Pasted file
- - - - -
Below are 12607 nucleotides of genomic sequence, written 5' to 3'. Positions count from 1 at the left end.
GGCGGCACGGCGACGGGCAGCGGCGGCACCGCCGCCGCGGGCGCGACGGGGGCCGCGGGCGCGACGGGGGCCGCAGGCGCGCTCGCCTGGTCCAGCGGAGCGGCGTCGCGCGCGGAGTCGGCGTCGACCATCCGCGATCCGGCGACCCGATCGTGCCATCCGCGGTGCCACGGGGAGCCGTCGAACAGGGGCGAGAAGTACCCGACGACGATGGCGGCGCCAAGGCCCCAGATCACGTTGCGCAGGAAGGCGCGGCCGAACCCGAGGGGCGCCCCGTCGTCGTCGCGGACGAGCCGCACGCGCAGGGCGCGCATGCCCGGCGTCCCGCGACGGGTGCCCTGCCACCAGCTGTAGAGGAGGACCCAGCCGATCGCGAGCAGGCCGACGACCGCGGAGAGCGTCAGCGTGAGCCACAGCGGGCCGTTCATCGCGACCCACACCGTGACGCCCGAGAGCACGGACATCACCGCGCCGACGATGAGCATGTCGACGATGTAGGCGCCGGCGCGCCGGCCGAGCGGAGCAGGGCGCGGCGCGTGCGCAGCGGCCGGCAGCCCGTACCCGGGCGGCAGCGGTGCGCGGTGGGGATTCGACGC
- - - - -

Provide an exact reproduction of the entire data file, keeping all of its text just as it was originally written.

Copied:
Below are 12607 nucleotides of genomic sequence, written 5' to 3'. Positions count from 1 at the left end.
GGCGGCACGGCGACGGGCAGCGGCGGCACCGCCGCCGCGGGCGCGACGGGGGCCGCGGGCGCGACGGGGGCCGCAGGCGCGCTCGCCTGGTCCAGCGGAGCGGCGTCGCGCGCGGAGTCGGCGTCGACCATCCGCGATCCGGCGACCCGATCGTGCCATCCGCGGTGCCACGGGGAGCCGTCGAACAGGGGCGAGAAGTACCCGACGACGATGGCGGCGCCAAGGCCCCAGATCACGTTGCGCAGGAAGGCGCGGCCGAACCCGAGGGGCGCCCCGTCGTCGTCGCGGACGAGCCGCACGCGCAGGGCGCGCATGCCCGGCGTCCCGCGACGGGTGCCCTGCCACCAGCTGTAGAGGAGGACCCAGCCGATCGCGAGCAGGCCGACGACCGCGGAGAGCGTCAGCGTGAGCCACAGCGGGCCGTTCATCGCGACCCACACCGTGACGCCCGAGAGCACGGACATCACCGCGCCGACGATGAGCATGTCGACGATGTAGGCGCCGGCGCGCCGGCCGAGCGGAGCAGGGCGCGGCGCGTGCGCAGCGGCCGGCAGCCCGTACCCGGGCGGCAGCGGTGCGCGGTGGGGATTCGACGC